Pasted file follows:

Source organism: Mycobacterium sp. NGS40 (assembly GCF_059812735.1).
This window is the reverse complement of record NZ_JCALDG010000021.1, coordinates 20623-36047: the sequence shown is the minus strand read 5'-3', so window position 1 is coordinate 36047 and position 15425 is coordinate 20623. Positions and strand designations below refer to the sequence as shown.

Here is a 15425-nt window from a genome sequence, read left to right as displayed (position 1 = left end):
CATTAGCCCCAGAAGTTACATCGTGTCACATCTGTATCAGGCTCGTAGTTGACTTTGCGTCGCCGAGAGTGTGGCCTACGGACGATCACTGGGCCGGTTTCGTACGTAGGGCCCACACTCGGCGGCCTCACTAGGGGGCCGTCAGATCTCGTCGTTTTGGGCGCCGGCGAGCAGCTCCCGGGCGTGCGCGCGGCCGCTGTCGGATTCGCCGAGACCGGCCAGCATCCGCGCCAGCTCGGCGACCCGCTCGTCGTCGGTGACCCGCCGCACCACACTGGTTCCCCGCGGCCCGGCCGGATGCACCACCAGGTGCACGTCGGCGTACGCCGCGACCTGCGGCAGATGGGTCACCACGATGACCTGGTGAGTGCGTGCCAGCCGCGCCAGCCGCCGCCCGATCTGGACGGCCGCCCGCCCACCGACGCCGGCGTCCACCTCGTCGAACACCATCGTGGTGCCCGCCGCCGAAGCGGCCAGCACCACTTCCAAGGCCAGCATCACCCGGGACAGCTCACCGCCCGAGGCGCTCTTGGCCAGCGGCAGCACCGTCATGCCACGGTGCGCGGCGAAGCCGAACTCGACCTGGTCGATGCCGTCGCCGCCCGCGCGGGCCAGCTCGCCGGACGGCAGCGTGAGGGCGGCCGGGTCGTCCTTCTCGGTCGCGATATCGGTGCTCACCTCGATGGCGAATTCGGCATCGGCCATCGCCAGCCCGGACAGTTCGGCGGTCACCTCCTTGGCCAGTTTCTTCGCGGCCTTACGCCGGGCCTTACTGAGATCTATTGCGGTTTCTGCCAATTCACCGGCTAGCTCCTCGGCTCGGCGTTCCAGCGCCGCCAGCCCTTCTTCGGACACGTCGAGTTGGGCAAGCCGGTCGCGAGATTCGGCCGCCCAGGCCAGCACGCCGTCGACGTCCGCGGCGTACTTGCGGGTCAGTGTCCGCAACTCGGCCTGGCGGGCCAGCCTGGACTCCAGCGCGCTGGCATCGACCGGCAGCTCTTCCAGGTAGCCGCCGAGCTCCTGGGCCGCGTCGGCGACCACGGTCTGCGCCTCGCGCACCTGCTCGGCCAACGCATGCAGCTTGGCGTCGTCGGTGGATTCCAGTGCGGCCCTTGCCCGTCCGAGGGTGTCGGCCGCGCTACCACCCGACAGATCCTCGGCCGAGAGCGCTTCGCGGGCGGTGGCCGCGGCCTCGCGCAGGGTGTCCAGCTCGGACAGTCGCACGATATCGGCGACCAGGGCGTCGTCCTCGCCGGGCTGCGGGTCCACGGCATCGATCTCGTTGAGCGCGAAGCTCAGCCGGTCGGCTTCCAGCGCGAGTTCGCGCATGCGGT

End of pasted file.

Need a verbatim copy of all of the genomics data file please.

Source organism: Mycobacterium sp. NGS40 (assembly GCF_059812735.1).
This window is the reverse complement of record NZ_JCALDG010000021.1, coordinates 20623-36047: the sequence shown is the minus strand read 5'-3', so window position 1 is coordinate 36047 and position 15425 is coordinate 20623. Positions and strand designations below refer to the sequence as shown.

Here is a 15425-nt window from a genome sequence, read left to right as displayed (position 1 = left end):
CATTAGCCCCAGAAGTTACATCGTGTCACATCTGTATCAGGCTCGTAGTTGACTTTGCGTCGCCGAGAGTGTGGCCTACGGACGATCACTGGGCCGGTTTCGTACGTAGGGCCCACACTCGGCGGCCTCACTAGGGGGCCGTCAGATCTCGTCGTTTTGGGCGCCGGCGAGCAGCTCCCGGGCGTGCGCGCGGCCGCTGTCGGATTCGCCGAGACCGGCCAGCATCCGCGCCAGCTCGGCGACCCGCTCGTCGTCGGTGACCCGCCGCACCACACTGGTTCCCCGCGGCCCGGCCGGATGCACCACCAGGTGCACGTCGGCGTACGCCGCGACCTGCGGCAGATGGGTCACCACGATGACCTGGTGAGTGCGTGCCAGCCGCGCCAGCCGCCGCCCGATCTGGACGGCCGCCCGCCCACCGACGCCGGCGTCCACCTCGTCGAACACCATCGTGGTGCCCGCCGCCGAAGCGGCCAGCACCACTTCCAAGGCCAGCATCACCCGGGACAGCTCACCGCCCGAGGCGCTCTTGGCCAGCGGCAGCACCGTCATGCCACGGTGCGCGGCGAAGCCGAACTCGACCTGGTCGATGCCGTCGCCGCCCGCGCGGGCCAGCTCGCCGGACGGCAGCGTGAGGGCGGCCGGGTCGTCCTTCTCGGTCGCGATATCGGTGCTCACCTCGATGGCGAATTCGGCATCGGCCATCGCCAGCCCGGACAGTTCGGCGGTCACCTCCTTGGCCAGTTTCTTCGCGGCCTTACGCCGGGCCTTACTGAGATCTATTGCGGTTTCTGCCAATTCACCGGCTAGCTCCTCGGCTCGGCGTTCCAGCGCCGCCAGCCCTTCTTCGGACACGTCGAGTTGGGCAAGCCGGTCGCGAGATTCGGCCGCCCAGGCCAGCACGCCGTCGACGTCCGCGGCGTACTTGCGGGTCAGTGTCCGCAACTCGGCCTGGCGGGCCAGCCTGGACTCCAGCGCGCTGGCATCGACCGGCAGCTCTTCCAGGTAGCCGCCGAGCTCCTGGGCCGCGTCGGCGACCACGGTCTGCGCCTCGCGCACCTGCTCGGCCAACGCATGCAGCTTGGCGTCGTCGGTGGATTCCAGTGCGGCCCTTGCCCGTCCGAGGGTGTCGGCCGCGCTACCACCCGACAGATCCTCGGCCGAGAGCGCTTCGCGGGCGGTGGCCGCGGCCTCGCGCAGGGTGTCCAGCTCGGACAGTCGCACGATATCGGCGACCAGGGCGTCGTCCTCGCCGGGCTGCGGGTCCACGGCATCGATCTCGTTGAGCGCGAAGCTCAGCCGGTCGGCTTCCAGCGCGAGTTCGCGCATGCGGT